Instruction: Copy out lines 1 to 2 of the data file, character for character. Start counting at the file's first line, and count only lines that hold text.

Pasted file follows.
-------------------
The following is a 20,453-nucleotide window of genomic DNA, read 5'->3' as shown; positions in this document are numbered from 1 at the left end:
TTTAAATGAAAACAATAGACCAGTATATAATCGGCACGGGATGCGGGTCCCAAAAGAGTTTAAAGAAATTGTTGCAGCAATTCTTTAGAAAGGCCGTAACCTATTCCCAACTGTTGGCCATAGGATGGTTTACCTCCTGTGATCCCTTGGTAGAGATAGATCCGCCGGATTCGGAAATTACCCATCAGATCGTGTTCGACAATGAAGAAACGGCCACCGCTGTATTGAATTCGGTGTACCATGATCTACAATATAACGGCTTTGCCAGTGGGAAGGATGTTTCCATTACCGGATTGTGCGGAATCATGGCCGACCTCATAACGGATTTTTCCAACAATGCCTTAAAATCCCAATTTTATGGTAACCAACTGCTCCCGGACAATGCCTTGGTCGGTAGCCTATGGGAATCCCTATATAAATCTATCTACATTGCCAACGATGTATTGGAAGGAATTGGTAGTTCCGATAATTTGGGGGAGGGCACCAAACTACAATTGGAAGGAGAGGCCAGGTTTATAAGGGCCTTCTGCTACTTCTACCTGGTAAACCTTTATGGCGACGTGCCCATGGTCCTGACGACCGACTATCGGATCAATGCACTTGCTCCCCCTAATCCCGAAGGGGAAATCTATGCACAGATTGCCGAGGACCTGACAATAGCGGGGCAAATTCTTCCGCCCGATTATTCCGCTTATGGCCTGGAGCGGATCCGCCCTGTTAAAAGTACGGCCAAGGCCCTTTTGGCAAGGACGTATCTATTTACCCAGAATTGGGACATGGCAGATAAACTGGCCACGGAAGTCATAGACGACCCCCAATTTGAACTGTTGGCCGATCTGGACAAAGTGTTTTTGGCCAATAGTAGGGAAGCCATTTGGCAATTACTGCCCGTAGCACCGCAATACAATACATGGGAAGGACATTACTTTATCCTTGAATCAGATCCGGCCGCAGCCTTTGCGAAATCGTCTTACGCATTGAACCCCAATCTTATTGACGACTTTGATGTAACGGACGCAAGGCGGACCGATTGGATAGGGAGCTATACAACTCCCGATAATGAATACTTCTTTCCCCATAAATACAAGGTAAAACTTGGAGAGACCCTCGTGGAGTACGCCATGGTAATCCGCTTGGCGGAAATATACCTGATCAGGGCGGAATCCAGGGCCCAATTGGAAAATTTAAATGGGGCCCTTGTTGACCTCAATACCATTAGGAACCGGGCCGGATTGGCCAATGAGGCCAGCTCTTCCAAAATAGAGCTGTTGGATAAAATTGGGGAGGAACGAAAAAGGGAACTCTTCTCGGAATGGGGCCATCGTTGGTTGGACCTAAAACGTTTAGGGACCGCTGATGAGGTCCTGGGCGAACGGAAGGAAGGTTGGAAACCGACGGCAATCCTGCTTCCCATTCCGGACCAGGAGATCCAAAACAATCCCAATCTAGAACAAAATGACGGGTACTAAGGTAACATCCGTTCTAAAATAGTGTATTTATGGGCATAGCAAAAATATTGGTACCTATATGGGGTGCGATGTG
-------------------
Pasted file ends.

The following is a 20,453-nucleotide window of genomic DNA, read 5'->3' as shown; positions in this document are numbered from 1 at the left end:
TTTAAATGAAAACAATAGACCAGTATATAATCGGCACGGGATGCGGGTCCCAAAAGAGTTTAAAGAAATTGTTGCAGCAATTCTTTAGAAAGGCCGTAACCTATTCCCAACTGTTGGCCATAGGATGGTTTACCTCCTGTGATCCCTTGGTAGAGATAGATCCGCCGGATTCGGAAATTACCCATCAGATCGTGTTCGACAATGAAGAAACGGCCACCGCTGTATTGAATTCGGTGTACCATGATCTACAATATAACGGCTTTGCCAGTGGGAAGGATGTTTCCATTACCGGATTGTGCGGAATCATGGCCGACCTCATAACGGATTTTTCCAACAATGCCTTAAAATCCCAATTTTATGGTAACCAACTGCTCCCGGACAATGCCTTGGTCGGTAGCCTATGGGAATCCCTATATAAATCTATCTACATTGCCAACGATGTATTGGAAGGAATTGGTAGTTCCGATAATTTGGGGGAGGGCACCAAACTACAATTGGAAGGAGAGGCCAGGTTTATAAGGGCCTTCTGCTACTTCTACCTGGTAAACCTTTATGGCGACGTGCCCATGGTCCTGACGACCGACTATCGGATCAATGCACTTGCTCCCCCTAATCCCGAAGGGGAAATCTATGCACAGATTGCCGAGGACCTGACAATAGCGGGGCAAATTCTTCCGCCCGATTATTCCGCTTATGGCCTGGAGCGGATCCGCCCTGTTAAAAGTACGGCCAAGGCCCTTTTGGCAAGGACGTATCTATTTACCCAGAATTGGGACATGGCAGATAAACTGGCCACGGAAGTCATAGACGACCCCCAATTTGAACTGTTGGCCGATCTGGACAAAGTGTTTTTGGCCAATAGTAGGGAAGCCATTTGGCAATTACTGCCCGTAGCACCGCAATACAATACATGGGAAGGACATTACTTTATCCTTGAATCAGATCCGGCCGCAGCCTTTGCGAAATCGTCTTACGCATTGAACCCCAATCTTATTGACGACTTTGATGTAACGGACGCAAGGCGGACCGATTGGATAGGGAGCTATACAACTCCCGATAATGAATACTTCTTTCCCCATAAATACAAGGTAAAACTTGGAGAGACCCTCGTGGAGTACGCCATGGTAATCCGCTTGGCGGAAATATACCTGATCAGGGCGGAATCCAGGGCCCAATTGGAAAATTTAAATGGGGCCCTTGTTGACCTCAATACCATTAGGAACCGGGCCGGATTGGCCAATGAGGCCAGCTCTTCCAAAATAGAGCTGTTGGATAAAATTGGGGAGGAACGAAAAAGGGAACTCTTCTCGGAATGGGGCCATCGTTGGTTGGACCTAAAACGTTTAGGGACCGCTGATGAGGTCCTGGGCGAACGGAAGGAAGGTTGGAAACCGACGGCAATCCTGCTTCCCATTCCGGACCAGGAGATCCAAAACAATCCCAATCTAGAACAAAATGACGGGTACTAAGGTAACATCCGTTCTAAAATAGTGTATTTATGGGCATAGCAAAAATATTGGTACCTATATGGGGTGCGATGTG